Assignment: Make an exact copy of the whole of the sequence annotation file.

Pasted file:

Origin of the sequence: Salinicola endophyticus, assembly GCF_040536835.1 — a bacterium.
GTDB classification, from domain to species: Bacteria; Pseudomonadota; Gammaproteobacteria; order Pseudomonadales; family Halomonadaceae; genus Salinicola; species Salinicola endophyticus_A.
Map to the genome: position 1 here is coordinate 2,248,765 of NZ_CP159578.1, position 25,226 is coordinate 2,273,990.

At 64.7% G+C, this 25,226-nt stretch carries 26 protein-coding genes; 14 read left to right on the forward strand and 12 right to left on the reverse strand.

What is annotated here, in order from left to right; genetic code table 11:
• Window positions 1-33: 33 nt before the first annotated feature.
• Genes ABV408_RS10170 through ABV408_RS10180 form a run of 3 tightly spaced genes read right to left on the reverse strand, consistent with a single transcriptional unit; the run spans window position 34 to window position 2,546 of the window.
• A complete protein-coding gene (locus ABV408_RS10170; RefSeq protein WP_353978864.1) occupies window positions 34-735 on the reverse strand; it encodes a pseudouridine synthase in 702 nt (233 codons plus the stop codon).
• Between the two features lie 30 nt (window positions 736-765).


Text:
Origin of the sequence: Salinicola endophyticus, assembly GCF_040536835.1 — a bacterium.
GTDB classification, from domain to species: Bacteria; Pseudomonadota; Gammaproteobacteria; order Pseudomonadales; family Halomonadaceae; genus Salinicola; species Salinicola endophyticus_A.
Map to the genome: position 1 here is coordinate 2,248,765 of NZ_CP159578.1, position 25,226 is coordinate 2,273,990.

At 64.7% G+C, this 25,226-nt stretch carries 26 protein-coding genes; 14 read left to right on the forward strand and 12 right to left on the reverse strand.

What is annotated here, in order from left to right; genetic code table 11:
• Window positions 1-33: 33 nt before the first annotated feature.
• Genes ABV408_RS10170 through ABV408_RS10180 form a run of 3 tightly spaced genes read right to left on the reverse strand, consistent with a single transcriptional unit; the run spans window position 34 to window position 2,546 of the window.
• A complete protein-coding gene (locus ABV408_RS10170; RefSeq protein WP_353978864.1) occupies window positions 34-735 on the reverse strand; it encodes a pseudouridine synthase in 702 nt (233 codons plus the stop codon).
• Between the two features lie 30 nt (window positions 736-765).